After raising its key interest rate for the 10th time, Federal Reserve officials gave a subtle indication that such raises may be in for a pause.
The Fed again raised its rates by a quartr-point on Wednesday – to their highest level in 16 years – but signaled it may pause the string of hikes.
A statement released after Wednesday’s policy meeting said it will “consider a range of factors in determining the extent” to which future increases may be necessary, the Associated Press reported.
Previous statements had simply said “some additional rate hikes” might be needed.
Rate increases over the past 14 months have more than doubled mortgage rates, elevated the costs of auto loans, credit card borrowing and business loans and heightened the risk of a recession. Home sales have plunged as a result, the AP reported.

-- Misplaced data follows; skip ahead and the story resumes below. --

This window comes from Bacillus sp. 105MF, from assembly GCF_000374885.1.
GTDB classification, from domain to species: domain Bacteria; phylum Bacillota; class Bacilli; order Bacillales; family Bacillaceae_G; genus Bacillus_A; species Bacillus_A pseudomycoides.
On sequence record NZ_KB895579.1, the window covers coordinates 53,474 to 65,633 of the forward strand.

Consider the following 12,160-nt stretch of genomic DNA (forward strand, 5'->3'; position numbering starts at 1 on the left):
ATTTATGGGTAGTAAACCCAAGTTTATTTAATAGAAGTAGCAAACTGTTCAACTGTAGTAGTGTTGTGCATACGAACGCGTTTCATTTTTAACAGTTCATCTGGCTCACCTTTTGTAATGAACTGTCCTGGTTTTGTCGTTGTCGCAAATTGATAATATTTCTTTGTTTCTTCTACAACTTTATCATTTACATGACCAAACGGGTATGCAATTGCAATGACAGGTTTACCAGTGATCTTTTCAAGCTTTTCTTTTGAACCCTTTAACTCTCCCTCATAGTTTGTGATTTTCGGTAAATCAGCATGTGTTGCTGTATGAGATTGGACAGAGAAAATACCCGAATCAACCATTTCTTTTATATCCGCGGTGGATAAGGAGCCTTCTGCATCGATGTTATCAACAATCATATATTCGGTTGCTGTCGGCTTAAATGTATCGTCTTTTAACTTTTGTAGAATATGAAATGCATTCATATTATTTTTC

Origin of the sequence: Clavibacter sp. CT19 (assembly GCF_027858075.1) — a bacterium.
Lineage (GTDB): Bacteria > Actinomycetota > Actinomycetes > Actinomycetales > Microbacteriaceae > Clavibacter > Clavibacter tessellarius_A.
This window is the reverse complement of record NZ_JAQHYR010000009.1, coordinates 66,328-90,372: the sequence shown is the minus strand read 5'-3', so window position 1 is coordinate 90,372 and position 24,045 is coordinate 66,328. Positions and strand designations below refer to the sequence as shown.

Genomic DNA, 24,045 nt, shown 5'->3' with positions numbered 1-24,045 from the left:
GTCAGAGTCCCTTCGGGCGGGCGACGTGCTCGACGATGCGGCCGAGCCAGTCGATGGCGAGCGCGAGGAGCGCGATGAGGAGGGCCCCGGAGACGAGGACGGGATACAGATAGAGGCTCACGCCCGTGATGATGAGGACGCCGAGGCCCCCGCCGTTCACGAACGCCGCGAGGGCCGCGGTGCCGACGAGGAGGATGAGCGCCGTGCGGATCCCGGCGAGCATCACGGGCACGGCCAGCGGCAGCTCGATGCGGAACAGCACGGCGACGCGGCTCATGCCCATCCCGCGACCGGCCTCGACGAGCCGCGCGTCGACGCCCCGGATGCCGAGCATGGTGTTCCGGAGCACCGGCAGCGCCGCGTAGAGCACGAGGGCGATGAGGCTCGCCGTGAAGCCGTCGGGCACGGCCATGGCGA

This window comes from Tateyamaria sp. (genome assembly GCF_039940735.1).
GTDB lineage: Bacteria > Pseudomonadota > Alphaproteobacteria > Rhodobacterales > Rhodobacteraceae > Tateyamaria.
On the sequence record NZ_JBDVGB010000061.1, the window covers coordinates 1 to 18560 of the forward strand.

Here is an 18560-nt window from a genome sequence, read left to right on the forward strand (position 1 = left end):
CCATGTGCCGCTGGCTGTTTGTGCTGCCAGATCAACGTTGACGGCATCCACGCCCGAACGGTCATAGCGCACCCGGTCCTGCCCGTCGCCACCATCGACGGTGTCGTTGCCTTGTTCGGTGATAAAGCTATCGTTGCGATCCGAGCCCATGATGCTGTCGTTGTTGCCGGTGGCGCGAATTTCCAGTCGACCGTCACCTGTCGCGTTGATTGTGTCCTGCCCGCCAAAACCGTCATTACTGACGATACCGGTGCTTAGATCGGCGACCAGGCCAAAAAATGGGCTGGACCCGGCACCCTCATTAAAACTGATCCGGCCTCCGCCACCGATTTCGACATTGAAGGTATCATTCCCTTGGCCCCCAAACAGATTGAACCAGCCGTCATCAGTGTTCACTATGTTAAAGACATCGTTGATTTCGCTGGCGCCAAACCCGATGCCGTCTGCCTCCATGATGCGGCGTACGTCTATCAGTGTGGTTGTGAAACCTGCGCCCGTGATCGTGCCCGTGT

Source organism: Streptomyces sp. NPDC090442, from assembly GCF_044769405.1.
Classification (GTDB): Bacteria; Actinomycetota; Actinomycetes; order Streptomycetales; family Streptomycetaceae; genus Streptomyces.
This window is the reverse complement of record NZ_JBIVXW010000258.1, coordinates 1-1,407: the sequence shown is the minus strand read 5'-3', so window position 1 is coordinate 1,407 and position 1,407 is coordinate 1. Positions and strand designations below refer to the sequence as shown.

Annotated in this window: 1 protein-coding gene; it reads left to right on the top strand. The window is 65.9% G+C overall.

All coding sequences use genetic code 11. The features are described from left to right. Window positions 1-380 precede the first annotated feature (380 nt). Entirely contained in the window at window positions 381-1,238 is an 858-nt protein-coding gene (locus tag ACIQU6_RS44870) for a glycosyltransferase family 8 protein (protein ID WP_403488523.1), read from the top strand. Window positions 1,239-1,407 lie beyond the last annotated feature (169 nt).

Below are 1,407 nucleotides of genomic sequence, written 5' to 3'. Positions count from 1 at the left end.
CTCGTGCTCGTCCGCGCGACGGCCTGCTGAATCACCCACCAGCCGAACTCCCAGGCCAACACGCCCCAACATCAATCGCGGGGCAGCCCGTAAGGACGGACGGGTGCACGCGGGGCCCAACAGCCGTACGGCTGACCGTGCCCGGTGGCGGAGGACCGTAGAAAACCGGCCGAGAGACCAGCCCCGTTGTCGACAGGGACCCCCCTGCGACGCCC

This latest hike raises the Fed’s benchmark rate to roughly 5.1%.
Inflation has fallen from a peak of 9.1% in June to 5% in March but remains well above the Fed’s 2% target rate.
“Job gains have been robust in recent months, and the unemployment rate has remained low,” the statement said. “Inflation remains elevated.”
The Fed’s decision Wednesday came against an increasingly cloudy backdrop. Consumer spending was flat in February and March, perhaps indicating many shoppers have grown cautious in the face of higher prices and borrowing costs. Manufacturing, too, is weakening, the AP reported.